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More MS news articles for April 2004

Suzanne Mintz, Co-Founder of Nation's Largest Family Caregiver Advocacy Group, Honored With 2004 Lifetime Achievement Welcome Back Award

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April 28, 2004
Source: Eli Lilly and Co.
PRNewswire

It has been said that behind every good man, there is a great woman.  To update the adage, behind every person with a chronic health issue, there is likely a family caregiver working round the clock to ensure proper care and dignity for their loved one.  Both can be said of Suzanne Mintz, this year's recipient of the Welcome Back Award for Lifetime Achievement.

Ms. Mintz is the president and co-founder of the National Family Caregivers Association (NFCA), a grass-roots organization based in Washington, D.C., and borne out of a heart-to-heart talk between two friends more than a decade ago.  After her husband was diagnosed with Multiple Sclerosis, Ms. Mintz began taking care of him without regard to the considerable responsibility that she faced and the strain it could take on her own health. Within time, she succumbed to depression.

"Suzanne has broken new ground in terms of getting people to recognize and seek help for depression," said Rodrigo Munoz, MD, Welcome Back Awards committee member, past-president of the American Psychiatric Association and Clinical Professor of Psychiatry at the University of California, San Diego. "It is her honesty about her own experience with depression and with caregiving that resonates with members of her organization."

A self-described "quick-study" and type-A personality, Ms. Mintz has found her calling as the voice of the more than 50 million Americans who provide care to a friend or family member each year.  NFCA is the only organization of its kind that reaches across the boundaries of different diagnoses, different relationships and different life stages to address the common needs and concerns of all family caregivers.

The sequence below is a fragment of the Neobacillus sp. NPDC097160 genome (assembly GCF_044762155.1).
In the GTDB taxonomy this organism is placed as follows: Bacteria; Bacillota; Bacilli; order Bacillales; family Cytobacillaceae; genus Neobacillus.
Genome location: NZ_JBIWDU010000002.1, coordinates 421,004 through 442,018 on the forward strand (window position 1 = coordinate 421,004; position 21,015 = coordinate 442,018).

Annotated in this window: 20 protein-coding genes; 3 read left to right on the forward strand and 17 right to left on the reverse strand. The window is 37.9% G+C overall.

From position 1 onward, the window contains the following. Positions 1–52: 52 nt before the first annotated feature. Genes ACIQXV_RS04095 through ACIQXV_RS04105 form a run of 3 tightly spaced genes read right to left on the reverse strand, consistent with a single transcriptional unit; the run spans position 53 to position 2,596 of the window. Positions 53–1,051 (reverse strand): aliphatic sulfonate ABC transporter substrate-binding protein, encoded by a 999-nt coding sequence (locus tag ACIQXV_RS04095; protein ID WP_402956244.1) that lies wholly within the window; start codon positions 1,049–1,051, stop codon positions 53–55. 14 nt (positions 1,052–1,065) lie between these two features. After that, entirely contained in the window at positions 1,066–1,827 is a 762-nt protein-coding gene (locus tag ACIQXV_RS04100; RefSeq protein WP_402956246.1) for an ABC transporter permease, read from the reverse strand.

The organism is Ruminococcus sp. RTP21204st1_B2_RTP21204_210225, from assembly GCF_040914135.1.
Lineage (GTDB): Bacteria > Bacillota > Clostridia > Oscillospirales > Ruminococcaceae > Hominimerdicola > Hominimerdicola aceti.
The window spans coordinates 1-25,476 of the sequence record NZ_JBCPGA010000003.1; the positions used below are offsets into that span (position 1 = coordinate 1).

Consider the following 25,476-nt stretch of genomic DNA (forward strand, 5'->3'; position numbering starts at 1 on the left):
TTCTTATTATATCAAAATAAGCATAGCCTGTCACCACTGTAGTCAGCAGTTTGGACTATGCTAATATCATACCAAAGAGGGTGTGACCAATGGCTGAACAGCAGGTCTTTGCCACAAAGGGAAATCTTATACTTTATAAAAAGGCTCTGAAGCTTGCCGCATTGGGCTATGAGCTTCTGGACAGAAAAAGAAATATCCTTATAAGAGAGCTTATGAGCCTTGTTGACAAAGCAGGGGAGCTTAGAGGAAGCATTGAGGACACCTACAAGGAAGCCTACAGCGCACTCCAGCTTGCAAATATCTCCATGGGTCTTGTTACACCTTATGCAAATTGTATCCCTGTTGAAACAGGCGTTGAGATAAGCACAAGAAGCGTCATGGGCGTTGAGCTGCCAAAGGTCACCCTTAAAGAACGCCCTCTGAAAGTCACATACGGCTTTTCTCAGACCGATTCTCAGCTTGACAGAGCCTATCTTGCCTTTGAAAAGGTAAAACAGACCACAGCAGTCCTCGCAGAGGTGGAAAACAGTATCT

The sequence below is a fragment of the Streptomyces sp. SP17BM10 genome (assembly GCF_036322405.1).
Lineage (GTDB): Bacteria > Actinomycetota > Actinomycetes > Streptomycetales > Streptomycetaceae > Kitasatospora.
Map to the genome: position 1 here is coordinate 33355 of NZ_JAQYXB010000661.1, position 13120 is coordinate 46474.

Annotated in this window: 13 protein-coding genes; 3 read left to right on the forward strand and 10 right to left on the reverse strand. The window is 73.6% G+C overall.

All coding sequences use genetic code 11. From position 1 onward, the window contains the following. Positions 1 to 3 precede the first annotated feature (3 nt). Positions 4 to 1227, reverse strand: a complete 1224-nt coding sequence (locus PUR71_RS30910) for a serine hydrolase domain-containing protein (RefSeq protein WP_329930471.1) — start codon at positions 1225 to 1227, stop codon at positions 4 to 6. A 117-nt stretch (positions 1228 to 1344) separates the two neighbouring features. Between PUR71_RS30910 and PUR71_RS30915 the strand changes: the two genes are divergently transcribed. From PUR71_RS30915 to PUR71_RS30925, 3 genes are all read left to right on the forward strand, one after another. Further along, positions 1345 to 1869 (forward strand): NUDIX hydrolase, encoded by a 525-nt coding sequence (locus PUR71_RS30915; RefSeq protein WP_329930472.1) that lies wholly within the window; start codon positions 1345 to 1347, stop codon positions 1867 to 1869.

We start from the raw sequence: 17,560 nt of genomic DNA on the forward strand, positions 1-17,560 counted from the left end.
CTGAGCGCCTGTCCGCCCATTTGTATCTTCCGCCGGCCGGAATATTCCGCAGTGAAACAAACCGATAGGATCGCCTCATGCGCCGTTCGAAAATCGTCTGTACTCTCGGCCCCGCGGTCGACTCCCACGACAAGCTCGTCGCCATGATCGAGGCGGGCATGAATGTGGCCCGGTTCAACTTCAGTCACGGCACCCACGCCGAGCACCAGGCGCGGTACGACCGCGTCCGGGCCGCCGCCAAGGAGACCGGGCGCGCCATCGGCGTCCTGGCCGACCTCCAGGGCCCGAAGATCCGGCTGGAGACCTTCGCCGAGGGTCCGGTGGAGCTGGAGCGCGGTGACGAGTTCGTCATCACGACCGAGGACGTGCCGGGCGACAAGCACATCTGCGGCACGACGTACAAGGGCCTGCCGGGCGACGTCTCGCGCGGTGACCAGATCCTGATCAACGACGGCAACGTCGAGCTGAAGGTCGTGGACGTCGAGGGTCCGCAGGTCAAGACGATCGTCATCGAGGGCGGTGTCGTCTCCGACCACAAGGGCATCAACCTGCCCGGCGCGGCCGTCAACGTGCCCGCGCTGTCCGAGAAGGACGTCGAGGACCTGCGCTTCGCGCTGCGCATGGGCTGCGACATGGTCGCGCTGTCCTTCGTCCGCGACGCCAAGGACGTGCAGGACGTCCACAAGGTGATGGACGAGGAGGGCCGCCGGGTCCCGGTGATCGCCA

Depression affects those who care for loved ones at alarming rates. Anywhere from 30 percent to 59 percent of family caregivers suffer depression, according to recent polls.  Ms. Mintz advocates for mental health awareness among caregivers.

"Being public about depression is the first step to getting support," she says.  "And asking for support -- sometimes demanding it -- will keep important family structures intact."

Ms. Mintz is one of five individuals who will be honored at the sixth annual Welcome Back Awards ceremony on May 1, in New York City.  Sponsored by Eli Lilly and Company, the Welcome Back Awards is a national program that recognizes outstanding individuals who make a difference in the depression community.  In addition to her award, a $7,500 contribution from Eli Lilly and Company will be donated to the National Family Caregivers Association on behalf of Ms. Mintz.

Nominations for the 2005 Lilly Welcome Back Awards may be submitted by anyone wishing to recognize an individual for outstanding achievements within the depression community.  For more information, call 800-463-6440 or visit http://www.welcomebackawards.com.
 

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